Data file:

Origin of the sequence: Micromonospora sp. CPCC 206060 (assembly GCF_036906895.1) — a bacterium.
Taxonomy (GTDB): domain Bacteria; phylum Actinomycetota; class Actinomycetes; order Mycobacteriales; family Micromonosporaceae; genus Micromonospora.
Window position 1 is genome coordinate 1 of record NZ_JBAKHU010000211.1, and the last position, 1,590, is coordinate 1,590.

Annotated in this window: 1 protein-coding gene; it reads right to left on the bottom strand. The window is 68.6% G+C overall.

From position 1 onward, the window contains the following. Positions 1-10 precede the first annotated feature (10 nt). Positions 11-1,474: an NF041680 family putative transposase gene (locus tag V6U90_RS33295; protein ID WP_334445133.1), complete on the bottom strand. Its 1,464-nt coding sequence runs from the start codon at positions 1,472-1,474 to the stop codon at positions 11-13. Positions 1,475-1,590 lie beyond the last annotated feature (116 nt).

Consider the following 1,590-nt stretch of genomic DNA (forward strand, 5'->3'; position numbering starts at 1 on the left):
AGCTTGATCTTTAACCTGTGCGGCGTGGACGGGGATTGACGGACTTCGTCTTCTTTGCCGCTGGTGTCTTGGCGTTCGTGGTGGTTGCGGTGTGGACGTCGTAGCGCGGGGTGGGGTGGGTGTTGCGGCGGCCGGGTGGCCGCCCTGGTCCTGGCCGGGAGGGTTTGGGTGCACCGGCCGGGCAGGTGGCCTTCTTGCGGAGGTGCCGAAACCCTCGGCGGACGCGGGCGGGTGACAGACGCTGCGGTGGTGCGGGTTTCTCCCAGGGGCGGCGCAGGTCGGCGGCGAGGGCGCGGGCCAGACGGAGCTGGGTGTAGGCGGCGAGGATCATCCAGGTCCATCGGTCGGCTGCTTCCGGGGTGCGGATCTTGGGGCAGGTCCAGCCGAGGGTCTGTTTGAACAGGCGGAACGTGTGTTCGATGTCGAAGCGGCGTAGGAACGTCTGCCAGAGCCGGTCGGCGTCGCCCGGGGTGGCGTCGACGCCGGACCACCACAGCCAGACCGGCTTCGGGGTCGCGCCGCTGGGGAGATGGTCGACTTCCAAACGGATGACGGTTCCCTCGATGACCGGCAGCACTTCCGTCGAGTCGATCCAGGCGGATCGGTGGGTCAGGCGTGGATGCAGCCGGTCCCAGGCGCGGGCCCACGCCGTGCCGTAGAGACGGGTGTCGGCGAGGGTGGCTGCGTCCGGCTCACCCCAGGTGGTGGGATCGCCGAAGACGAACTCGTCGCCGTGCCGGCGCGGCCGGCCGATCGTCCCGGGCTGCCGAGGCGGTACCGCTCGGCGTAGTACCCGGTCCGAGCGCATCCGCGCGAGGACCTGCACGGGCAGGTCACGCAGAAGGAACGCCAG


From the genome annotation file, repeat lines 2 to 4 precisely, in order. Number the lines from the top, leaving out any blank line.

Taxonomy (GTDB): domain Bacteria; phylum Actinomycetota; class Actinomycetes; order Mycobacteriales; family Micromonosporaceae; genus Micromonospora.
Window position 1 is genome coordinate 1 of record NZ_JBAKHU010000211.1, and the last position, 1,590, is coordinate 1,590.

Annotated in this window: 1 protein-coding gene; it reads right to left on the bottom strand. The window is 68.6% G+C overall.